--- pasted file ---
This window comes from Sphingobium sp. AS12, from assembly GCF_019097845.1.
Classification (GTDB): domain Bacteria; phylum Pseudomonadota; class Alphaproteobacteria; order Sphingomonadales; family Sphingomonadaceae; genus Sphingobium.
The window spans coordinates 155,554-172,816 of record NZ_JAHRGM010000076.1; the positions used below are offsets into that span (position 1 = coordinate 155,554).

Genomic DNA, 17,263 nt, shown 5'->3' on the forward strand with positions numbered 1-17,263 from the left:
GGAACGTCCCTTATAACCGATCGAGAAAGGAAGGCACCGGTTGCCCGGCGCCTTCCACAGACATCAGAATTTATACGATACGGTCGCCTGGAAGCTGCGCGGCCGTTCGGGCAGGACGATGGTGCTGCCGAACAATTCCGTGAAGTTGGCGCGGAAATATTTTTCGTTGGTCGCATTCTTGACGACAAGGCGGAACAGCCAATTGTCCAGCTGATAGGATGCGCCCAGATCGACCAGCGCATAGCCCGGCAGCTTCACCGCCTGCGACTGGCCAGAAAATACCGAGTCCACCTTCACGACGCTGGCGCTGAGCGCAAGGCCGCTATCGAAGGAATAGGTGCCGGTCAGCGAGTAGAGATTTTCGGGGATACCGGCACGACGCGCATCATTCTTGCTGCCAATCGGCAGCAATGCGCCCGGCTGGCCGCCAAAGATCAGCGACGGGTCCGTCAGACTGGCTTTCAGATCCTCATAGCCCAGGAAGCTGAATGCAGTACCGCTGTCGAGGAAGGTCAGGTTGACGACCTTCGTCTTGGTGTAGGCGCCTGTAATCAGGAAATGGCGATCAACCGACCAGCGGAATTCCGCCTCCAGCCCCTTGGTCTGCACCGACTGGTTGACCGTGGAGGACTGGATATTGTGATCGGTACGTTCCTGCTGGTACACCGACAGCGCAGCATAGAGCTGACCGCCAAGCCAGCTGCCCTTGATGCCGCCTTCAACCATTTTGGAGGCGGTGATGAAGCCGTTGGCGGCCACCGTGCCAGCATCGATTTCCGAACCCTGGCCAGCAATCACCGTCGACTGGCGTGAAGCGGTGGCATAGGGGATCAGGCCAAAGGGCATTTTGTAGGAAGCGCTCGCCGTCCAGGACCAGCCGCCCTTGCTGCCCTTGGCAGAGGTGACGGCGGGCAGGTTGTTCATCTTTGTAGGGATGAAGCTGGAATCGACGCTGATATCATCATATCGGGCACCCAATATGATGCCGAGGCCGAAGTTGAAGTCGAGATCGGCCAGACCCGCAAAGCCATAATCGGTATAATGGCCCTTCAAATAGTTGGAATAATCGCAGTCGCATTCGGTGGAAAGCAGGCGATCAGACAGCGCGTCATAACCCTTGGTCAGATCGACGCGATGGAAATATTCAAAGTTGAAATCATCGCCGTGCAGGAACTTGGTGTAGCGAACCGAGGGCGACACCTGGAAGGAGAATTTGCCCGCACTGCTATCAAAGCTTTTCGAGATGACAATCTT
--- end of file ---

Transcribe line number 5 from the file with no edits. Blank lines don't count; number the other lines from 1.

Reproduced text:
GGAACGTCCCTTATAACCGATCGAGAAAGGAAGGCACCGGTTGCCCGGCGCCTTCCACAGACATCAGAATTTATACGATACGGTCGCCTGGAAGCTGCGCGGCCGTTCGGGCAGGACGATGGTGCTGCCGAACAATTCCGTGAAGTTGGCGCGGAAATATTTTTCGTTGGTCGCATTCTTGACGACAAGGCGGAACAGCCAATTGTCCAGCTGATAGGATGCGCCCAGATCGACCAGCGCATAGCCCGGCAGCTTCACCGCCTGCGACTGGCCAGAAAATACCGAGTCCACCTTCACGACGCTGGCGCTGAGCGCAAGGCCGCTATCGAAGGAATAGGTGCCGGTCAGCGAGTAGAGATTTTCGGGGATACCGGCACGACGCGCATCATTCTTGCTGCCAATCGGCAGCAATGCGCCCGGCTGGCCGCCAAAGATCAGCGACGGGTCCGTCAGACTGGCTTTCAGATCCTCATAGCCCAGGAAGCTGAATGCAGTACCGCTGTCGAGGAAGGTCAGGTTGACGACCTTCGTCTTGGTGTAGGCGCCTGTAATCAGGAAATGGCGATCAACCGACCAGCGGAATTCCGCCTCCAGCCCCTTGGTCTGCACCGACTGGTTGACCGTGGAGGACTGGATATTGTGATCGGTACGTTCCTGCTGGTACACCGACAGCGCAGCATAGAGCTGACCGCCAAGCCAGCTGCCCTTGATGCCGCCTTCAACCATTTTGGAGGCGGTGATGAAGCCGTTGGCGGCCACCGTGCCAGCATCGATTTCCGAACCCTGGCCAGCAATCACCGTCGACTGGCGTGAAGCGGTGGCATAGGGGATCAGGCCAAAGGGCATTTTGTAGGAAGCGCTCGCCGTCCAGGACCAGCCGCCCTTGCTGCCCTTGGCAGAGGTGACGGCGGGCAGGTTGTTCATCTTTGTAGGGATGAAGCTGGAATCGACGCTGATATCATCATATCGGGCACCCAATATGATGCCGAGGCCGAAGTTGAAGTCGAGATCGGCCAGACCCGCAAAGCCATAATCGGTATAATGGCCCTTCAAATAGTTGGAATAATCGCAGTCGCATTCGGTGGAAAGCAGGCGATCAGACAGCGCGTCATAACCCTTGGTCAGATCGACGCGATGGAAATATTCAAAGTTGAAATCATCGCCGTGCAGGAACTTGGTGTAGCGAACCGAGGGCGACACCTGGAAGGAGAATTTGCCCGCACTGCTATCAAAGCTTTTCGAGATGACAATCTT